10 Awesome Ways People Stared Down Death Through History
update :19/11/2013 14:13
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When faced with death, people can react in a number of ways. Most respond with fear, others with a weird sense of calm, and some decide at that exact moment that they want to go down in history as totally fearless.
Michel Ney was one of France’s top generals during the Napoleonic Wars. In fact Napoleon himself gave him the nickname “Le Brave des Braves” (“the bravest of the brave”). It was a name he certainly earned when it came to his execution.After Napoleon escaped from Elba, Ney was sent to arrest him. Instead, he betrayed the royalist government and rejoined his old emperor—just in time for his final defeat at Waterloo. So when he was captured, it was pretty much a snap decision that he was going to be executed by firing squad. This news apparently made precisely zero difference to Ney, who took it on the chin like he was made of cast iron. When the day of his execution arrived, he was offered a single last request. So Ney decided to make one so unbelievable that it had to be granted. He asked to command his own firing squad. The last thing anyone ever saw of Ney was him ordering a group of someone else’s soldiers to shoot him right in the face.
During World War II, Edward “Teddy” Sheean was an Australian sailor stationed on the HMAS Armidale when it came under fire from Japanese Zeroes. After the ship was torpedoed and began taking on water, Teddy immediately set about helping his fellow sailors escape. While freeing a life raft, he was struck by shrapnel from one of the attacking Japanese fighters. Rather than leap into the life raft he’d literally just made available, Teddy got very angry. Dragging his injured frame to a nearby anti-air gun, he strapped himself in and began firing on the attacking planes, shooting down several of them in the process. However, it’s Teddy’s sheer determination that’s really remarkable. Sailors escaping the Armidale recalled seeing tracer rounds emerging from under the water as they escaped. Teddy was still firing on the Japanese as he was being dragged under water—and was likely still pulling the trigger as he drowned.
8. Saito Musashibo Benkei
Saito Muashibo Benkei was a warrior monk from Japan who is mostly remembered for perhaps the single most awesome last stand in military history. It was particularly impressive considering he was just one guy—against an entire army.Benkai was good friends with a man called Yoshitsune, who he had promised to defend with his life. When Yoshitsune asked for Benkai to buy him some time while he committed seppuku (honorable suicide), the monk more than lived up to his promise.To do this, Benkai had to hold off a literal army, which he did by slaughtering wave after wave of soldiers stupid enough to get within striking range of him. Considering Benkai was a giant for the time (standing at around two meters, or 6.5 feet) and the fact that he used a naginata (a sword on a stick) as his weapon of choice, his circle of death was probably miles wide. It was only after Benkai had killed entire waves of attackers that the opposing army decided to simply pepper him with arrows. Upon seeing the cloud of death being launched in his direction, Benkai didn’t even flinch. His opponents watched in awe as the monk stood perfectly still while dozens of arrows hit their mark.In fact, Benkai was so deathly still that no one in the opposing army dared to make their move. It wasn’t until someone rode up and knocked his corpse over that they realized that he’d actually died of the arrow wounds. The arrows had inadvertently held his corpse in place, giving his opponents the illusion he was still standing. Their hesitance allowed Yoshitsune to commit seppuku in peace.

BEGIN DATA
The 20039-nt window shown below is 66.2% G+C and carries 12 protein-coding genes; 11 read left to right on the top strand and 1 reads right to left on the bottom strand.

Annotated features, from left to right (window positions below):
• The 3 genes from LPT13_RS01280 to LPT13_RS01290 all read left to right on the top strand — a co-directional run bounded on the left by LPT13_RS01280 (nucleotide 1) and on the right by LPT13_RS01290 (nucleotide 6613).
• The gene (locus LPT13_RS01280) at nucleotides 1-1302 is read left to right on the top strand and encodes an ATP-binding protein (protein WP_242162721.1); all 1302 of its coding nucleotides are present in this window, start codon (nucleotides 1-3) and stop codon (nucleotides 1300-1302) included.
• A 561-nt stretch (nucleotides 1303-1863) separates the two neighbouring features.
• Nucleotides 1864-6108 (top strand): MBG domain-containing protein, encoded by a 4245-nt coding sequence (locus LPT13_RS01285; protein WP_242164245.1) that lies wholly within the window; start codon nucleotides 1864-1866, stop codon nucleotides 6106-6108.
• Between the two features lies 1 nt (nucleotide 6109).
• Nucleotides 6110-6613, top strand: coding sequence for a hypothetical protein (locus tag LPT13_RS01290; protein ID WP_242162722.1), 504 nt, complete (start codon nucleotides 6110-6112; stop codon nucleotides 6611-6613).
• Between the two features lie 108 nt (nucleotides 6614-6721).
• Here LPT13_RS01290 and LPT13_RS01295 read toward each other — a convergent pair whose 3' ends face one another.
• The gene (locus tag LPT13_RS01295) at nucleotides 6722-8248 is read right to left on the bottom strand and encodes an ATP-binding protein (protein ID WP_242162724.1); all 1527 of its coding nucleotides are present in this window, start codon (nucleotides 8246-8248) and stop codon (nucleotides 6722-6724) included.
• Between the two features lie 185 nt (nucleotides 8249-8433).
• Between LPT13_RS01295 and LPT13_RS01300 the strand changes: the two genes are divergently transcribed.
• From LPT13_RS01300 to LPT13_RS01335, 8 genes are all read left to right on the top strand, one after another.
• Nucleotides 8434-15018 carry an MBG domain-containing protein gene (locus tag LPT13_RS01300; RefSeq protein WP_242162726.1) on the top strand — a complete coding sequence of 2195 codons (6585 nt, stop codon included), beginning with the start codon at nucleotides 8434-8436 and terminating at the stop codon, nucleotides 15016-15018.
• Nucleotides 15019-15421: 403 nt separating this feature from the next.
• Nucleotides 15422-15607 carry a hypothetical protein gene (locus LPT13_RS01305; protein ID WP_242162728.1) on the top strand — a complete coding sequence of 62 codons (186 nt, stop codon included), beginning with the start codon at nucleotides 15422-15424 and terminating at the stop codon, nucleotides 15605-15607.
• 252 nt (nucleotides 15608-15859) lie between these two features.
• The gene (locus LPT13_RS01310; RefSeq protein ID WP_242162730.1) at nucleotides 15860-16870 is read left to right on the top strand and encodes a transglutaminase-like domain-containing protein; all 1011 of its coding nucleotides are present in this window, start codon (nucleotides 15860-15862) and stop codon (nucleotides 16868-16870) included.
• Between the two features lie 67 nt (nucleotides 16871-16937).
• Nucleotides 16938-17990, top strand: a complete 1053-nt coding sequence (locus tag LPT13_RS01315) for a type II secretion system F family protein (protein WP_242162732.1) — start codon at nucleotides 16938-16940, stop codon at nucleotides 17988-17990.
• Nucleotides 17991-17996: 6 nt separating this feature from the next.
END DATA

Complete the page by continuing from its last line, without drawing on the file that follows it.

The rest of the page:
During the 1939 German invasion of Poland a young officer named Wladyslaw Raginis found himself commanding 700 Poles directly in the path of an estimated 42,000 German troops. To raise the morale of his men, Raginis declared he would never leave his post alive.After three days of intense fighting, the Germans issued the critically injured Raginis an ultimatum: Surrender, or be blown to pieces by the 300 tons of precision-engineered war equipment pointed directly at his bunker.Raginis, realising his men were facing almost certain death, ordered them all to surrender. After the last man had stoically filed out of the bunker, Raginis threw himself on top of a grenade, killing himself and sealing off the entrance—and sticking to his word that he’d never leave alive.
6. Constantine XI Palaiologos
Constantine XI Palaiologos was the last Byzantine emperor in history. And he went out in a way that none of his predecessors had ever come close to matching. You see, Constantine XI Palaiologos didn’t die an emperor, he died a soldier.During the final fall of Constantinople, Constantine and his men were hopelessly outnumbered and facing almost certain death. To ensure his enemy would never find his body and that he would be indistinguishable from his men, the emperor removed his royal garb before leading the final charge. No credible source exists about just what happened after that, there are conflicting tales that have him escaping, being killed, and even taking half the opposing army with him. However, it’s commonly accepted that Constantine died and was buried alongside his soldiers, fitting for an emperor who decided to face his death as a common man.